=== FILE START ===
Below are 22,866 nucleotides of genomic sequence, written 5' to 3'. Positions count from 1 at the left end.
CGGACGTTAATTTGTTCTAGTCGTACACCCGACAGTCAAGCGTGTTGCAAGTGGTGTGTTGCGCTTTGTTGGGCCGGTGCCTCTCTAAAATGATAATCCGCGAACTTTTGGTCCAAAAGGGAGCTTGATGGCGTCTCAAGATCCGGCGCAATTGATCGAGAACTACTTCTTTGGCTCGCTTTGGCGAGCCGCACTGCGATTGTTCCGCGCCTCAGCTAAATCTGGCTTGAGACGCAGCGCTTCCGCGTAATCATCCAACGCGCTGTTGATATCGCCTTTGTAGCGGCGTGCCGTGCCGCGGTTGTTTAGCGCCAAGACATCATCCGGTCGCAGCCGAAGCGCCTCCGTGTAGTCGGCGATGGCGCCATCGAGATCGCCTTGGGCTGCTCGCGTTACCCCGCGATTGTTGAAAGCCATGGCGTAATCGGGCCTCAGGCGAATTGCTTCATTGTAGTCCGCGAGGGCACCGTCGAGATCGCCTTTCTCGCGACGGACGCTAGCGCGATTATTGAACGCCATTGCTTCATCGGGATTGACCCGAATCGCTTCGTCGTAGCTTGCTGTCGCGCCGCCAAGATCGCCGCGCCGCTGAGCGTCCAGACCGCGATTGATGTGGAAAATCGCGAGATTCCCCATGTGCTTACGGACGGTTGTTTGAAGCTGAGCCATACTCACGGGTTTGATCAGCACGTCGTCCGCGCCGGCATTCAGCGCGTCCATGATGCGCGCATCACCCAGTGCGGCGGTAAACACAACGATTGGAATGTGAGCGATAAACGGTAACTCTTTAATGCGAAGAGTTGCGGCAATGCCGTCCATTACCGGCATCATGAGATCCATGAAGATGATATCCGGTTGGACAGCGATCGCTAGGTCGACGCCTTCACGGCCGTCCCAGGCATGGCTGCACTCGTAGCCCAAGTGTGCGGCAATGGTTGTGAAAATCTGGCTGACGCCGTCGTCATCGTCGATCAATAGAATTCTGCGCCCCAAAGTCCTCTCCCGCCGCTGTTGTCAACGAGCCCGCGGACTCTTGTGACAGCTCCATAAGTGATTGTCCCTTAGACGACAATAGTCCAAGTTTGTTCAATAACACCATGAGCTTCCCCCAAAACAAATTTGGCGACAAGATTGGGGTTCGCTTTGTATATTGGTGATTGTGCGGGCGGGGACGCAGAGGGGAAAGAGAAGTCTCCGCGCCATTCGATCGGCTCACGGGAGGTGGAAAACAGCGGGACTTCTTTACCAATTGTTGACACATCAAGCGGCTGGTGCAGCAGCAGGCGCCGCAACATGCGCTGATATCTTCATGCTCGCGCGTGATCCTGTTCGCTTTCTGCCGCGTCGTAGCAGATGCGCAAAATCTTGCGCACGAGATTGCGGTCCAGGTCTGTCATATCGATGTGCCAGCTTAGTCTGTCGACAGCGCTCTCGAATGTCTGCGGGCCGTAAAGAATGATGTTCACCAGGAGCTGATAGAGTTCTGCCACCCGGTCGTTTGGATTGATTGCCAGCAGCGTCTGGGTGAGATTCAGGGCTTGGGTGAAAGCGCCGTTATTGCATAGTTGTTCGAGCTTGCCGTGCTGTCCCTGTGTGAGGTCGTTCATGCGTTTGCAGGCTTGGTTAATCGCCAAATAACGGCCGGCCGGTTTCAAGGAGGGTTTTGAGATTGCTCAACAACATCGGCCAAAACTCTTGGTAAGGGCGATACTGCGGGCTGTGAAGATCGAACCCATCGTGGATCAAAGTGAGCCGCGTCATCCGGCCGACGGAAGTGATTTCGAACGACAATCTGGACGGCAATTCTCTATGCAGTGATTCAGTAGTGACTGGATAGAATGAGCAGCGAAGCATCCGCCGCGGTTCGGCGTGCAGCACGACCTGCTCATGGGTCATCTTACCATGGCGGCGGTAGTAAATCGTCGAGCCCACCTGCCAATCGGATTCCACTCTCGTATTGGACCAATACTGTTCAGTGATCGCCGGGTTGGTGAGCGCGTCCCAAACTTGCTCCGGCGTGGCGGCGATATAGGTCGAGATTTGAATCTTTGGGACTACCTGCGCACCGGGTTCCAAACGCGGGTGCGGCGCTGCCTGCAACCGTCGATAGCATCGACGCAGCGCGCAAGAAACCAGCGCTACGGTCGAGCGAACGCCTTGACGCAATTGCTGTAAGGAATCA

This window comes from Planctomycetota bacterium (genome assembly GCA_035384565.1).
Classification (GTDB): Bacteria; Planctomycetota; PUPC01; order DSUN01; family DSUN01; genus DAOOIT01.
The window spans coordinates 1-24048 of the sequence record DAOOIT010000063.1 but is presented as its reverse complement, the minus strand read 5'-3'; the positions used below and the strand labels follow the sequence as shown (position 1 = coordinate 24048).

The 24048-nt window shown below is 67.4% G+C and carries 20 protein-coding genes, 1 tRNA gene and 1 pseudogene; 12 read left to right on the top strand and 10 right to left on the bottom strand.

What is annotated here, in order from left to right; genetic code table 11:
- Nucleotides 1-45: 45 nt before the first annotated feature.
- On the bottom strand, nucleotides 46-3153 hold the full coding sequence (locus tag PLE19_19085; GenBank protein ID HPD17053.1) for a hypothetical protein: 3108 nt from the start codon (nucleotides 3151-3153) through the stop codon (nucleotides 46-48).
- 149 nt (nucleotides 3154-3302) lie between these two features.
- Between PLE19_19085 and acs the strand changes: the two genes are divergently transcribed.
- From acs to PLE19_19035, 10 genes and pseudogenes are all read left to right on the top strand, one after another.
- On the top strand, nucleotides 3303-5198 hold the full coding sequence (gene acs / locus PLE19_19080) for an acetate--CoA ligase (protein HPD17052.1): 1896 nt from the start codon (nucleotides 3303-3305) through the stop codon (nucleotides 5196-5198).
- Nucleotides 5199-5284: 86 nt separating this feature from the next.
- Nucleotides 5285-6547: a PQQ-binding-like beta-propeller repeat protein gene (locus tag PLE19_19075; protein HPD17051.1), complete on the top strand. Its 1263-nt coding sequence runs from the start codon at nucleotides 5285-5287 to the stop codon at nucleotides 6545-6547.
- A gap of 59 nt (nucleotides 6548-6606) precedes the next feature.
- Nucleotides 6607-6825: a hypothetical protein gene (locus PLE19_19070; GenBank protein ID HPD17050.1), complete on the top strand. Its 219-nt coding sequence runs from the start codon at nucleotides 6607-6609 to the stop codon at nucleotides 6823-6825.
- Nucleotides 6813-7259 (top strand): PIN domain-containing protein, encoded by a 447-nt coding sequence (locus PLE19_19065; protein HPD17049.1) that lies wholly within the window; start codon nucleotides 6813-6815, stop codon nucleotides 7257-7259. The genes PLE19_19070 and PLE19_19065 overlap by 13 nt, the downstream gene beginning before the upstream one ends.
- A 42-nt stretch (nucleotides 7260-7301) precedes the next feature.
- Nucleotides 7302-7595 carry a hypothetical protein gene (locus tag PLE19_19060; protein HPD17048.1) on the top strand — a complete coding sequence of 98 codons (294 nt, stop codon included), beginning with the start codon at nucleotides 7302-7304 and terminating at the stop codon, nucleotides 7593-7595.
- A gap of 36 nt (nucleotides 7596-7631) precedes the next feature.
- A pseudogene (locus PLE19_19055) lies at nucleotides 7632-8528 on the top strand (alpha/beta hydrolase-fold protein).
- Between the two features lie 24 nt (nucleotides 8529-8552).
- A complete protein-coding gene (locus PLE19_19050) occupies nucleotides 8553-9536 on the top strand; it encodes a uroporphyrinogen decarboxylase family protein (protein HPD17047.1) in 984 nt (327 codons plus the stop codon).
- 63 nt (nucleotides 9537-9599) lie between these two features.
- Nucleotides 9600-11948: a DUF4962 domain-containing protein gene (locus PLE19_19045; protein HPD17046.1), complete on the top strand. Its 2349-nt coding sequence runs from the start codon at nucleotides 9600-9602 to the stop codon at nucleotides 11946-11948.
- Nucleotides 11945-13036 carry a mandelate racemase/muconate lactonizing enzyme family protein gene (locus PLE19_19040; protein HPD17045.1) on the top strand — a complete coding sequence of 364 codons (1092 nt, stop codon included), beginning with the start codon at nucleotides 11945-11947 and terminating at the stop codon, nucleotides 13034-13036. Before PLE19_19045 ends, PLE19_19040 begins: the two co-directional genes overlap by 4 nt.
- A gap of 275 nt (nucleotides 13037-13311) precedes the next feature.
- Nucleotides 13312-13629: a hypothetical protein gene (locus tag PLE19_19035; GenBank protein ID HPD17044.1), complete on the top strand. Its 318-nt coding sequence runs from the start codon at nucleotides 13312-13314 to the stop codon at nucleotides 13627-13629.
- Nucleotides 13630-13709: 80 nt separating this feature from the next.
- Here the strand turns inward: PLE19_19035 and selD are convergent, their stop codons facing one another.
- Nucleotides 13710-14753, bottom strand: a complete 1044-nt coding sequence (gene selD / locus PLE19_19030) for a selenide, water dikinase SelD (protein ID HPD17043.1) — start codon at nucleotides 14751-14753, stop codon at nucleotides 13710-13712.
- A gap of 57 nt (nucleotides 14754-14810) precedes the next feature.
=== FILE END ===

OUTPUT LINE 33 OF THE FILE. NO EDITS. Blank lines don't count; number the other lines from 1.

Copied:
- A gap of 57 nt (nucleotides 14754-14810) precedes the next feature.